March 13, 2011

Journey to the Eastern Tombs

A group of friends and friends of friends assembled at the Sihui subway station in Beijing on a Sunday morning. They were eager to begin an arduous journey to the Eastern Qing Tombs. The final resting place of members of China's last imperial dynasty was located near the town of Zunhua. The bus heading there was supposed to leave from a depot across the street from the Sihui station. As is often the case in fast growing China, the bus station was now the former site of the bus station, as heavy construction work was already underway on something new. We walked in the eastern direction until stumbling upon a station which had a bus leaving for Zunhua from it. Our fellow passengers were auditioning for the Beijing Philharmonic Orchestra, regaling us with sounds of singing, eating, burping, loud speaking and nail cutting throughout our bus ride.

We were dropped off at a fork in the road, the bus continuing towards Zunhua while we rented a van that took us to the tombs. Spread apart over several kilometers, vehicular transport from one tomb to another proved handy. The van had one less seat than the number of passengers, so the men alternated sitting on the floor. At one point, the driver found some cardboard boxes on the street, flattened them, and provided that as a cleaner option to sit on rather than directly on the floor.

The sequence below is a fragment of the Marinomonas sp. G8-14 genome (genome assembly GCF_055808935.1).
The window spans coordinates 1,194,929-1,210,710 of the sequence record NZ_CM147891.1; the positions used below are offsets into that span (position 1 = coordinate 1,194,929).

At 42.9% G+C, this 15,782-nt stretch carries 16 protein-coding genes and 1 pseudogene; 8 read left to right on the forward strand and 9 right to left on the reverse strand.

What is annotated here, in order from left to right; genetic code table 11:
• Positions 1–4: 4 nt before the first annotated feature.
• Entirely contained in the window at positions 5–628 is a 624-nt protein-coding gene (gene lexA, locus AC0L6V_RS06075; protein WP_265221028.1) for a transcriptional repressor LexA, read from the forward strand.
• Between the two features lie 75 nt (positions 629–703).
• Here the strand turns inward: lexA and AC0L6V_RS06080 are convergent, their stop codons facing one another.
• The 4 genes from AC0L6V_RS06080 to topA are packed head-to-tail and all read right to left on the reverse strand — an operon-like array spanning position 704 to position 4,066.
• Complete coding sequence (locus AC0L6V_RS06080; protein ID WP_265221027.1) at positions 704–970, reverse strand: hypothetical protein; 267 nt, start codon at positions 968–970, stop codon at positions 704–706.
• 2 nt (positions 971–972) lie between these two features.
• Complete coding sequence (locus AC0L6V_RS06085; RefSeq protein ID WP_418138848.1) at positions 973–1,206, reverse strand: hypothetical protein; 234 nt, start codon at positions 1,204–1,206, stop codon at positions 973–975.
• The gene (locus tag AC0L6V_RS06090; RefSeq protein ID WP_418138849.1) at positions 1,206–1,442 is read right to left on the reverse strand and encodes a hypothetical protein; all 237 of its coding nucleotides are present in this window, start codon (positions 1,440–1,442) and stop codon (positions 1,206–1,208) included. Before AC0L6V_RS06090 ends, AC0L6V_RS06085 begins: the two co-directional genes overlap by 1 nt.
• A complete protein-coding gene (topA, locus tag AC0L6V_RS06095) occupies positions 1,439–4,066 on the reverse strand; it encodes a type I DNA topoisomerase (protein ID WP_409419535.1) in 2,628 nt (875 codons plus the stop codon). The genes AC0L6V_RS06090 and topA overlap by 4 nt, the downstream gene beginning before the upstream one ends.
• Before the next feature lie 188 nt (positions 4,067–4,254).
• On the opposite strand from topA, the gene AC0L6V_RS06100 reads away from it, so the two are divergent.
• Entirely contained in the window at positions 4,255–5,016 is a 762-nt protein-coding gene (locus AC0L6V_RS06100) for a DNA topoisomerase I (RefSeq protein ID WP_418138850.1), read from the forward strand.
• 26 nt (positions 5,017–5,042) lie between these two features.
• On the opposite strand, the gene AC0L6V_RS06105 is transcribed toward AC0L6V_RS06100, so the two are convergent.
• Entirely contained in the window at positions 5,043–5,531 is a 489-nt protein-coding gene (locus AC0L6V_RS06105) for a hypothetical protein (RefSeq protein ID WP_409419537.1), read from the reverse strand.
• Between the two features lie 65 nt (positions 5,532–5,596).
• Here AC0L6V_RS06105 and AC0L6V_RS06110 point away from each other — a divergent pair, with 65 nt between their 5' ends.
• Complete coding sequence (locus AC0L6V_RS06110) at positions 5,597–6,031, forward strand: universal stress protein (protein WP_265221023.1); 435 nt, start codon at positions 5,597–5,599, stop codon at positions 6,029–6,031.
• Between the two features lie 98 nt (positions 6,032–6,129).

The sky was blue and the sacred burial grounds were devoid of tourists, making it a perfect day to explore the tombs of emperors, empresses, princesses, and concubines of times past. As we walked along the main courtyard leading to the entrance, a sudden gust of wind churned the dust on the grounds into a miniature hurricane that whirled past us. "That's actually Bruce Lee!" punned one of my fellow travelers.

Xiaoling, the tomb of the first emperor of the Zing dynasty, and Dingdongling, the tomb of notiorous empress dowager Cixi, were the most fascinating complexes. The exteriors were much more colourful and ornate than the interiors of the tombs. A diorama explained how an adult Cixi had drunk breast milk from her attendants to maintain her youthful skin complexion. The coffins could be reached by climbing the stairs to the main entrance of a tomb, and then descending down a pathway until we were underground. One particularly productive emperor had 35 hut style tombs belonging to his concubines adorning the grounds around his magnificent resting place.


“Our deeds still travel with us from afar, and what we have been makes us what we are.”
- George Eliot -